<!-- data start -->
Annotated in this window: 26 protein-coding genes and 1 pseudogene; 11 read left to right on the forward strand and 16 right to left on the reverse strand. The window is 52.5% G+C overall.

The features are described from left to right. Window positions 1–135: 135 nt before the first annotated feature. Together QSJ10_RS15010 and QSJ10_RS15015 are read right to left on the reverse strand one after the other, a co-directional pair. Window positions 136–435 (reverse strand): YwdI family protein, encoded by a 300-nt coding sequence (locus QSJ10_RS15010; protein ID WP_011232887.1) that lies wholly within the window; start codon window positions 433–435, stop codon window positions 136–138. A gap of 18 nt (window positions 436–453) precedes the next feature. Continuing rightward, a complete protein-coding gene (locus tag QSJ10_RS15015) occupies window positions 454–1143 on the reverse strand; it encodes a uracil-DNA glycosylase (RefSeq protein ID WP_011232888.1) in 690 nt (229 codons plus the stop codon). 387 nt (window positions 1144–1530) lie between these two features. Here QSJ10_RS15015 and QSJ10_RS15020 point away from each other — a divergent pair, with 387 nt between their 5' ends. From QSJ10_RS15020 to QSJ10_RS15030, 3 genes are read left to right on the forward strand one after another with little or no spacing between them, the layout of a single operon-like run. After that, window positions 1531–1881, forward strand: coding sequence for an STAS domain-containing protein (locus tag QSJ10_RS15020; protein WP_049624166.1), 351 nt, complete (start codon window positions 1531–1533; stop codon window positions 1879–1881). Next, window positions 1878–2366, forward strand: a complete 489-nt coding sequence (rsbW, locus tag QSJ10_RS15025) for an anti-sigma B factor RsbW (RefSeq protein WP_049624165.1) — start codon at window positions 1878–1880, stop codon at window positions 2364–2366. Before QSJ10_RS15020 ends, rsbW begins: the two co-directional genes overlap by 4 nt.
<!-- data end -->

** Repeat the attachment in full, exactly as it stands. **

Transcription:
Annotated in this window: 26 protein-coding genes and 1 pseudogene; 11 read left to right on the forward strand and 16 right to left on the reverse strand. The window is 52.5% G+C overall.

The features are described from left to right. Window positions 1–135: 135 nt before the first annotated feature. Together QSJ10_RS15010 and QSJ10_RS15015 are read right to left on the reverse strand one after the other, a co-directional pair. Window positions 136–435 (reverse strand): YwdI family protein, encoded by a 300-nt coding sequence (locus QSJ10_RS15010; protein ID WP_011232887.1) that lies wholly within the window; start codon window positions 433–435, stop codon window positions 136–138. A gap of 18 nt (window positions 436–453) precedes the next feature. Continuing rightward, a complete protein-coding gene (locus tag QSJ10_RS15015) occupies window positions 454–1143 on the reverse strand; it encodes a uracil-DNA glycosylase (RefSeq protein ID WP_011232888.1) in 690 nt (229 codons plus the stop codon). 387 nt (window positions 1144–1530) lie between these two features. Here QSJ10_RS15015 and QSJ10_RS15020 point away from each other — a divergent pair, with 387 nt between their 5' ends. From QSJ10_RS15020 to QSJ10_RS15030, 3 genes are read left to right on the forward strand one after another with little or no spacing between them, the layout of a single operon-like run. After that, window positions 1531–1881, forward strand: coding sequence for an STAS domain-containing protein (locus tag QSJ10_RS15020; protein WP_049624166.1), 351 nt, complete (start codon window positions 1531–1533; stop codon window positions 1879–1881). Next, window positions 1878–2366, forward strand: a complete 489-nt coding sequence (rsbW, locus tag QSJ10_RS15025) for an anti-sigma B factor RsbW (RefSeq protein WP_049624165.1) — start codon at window positions 1878–1880, stop codon at window positions 2364–2366. Before QSJ10_RS15020 ends, rsbW begins: the two co-directional genes overlap by 4 nt.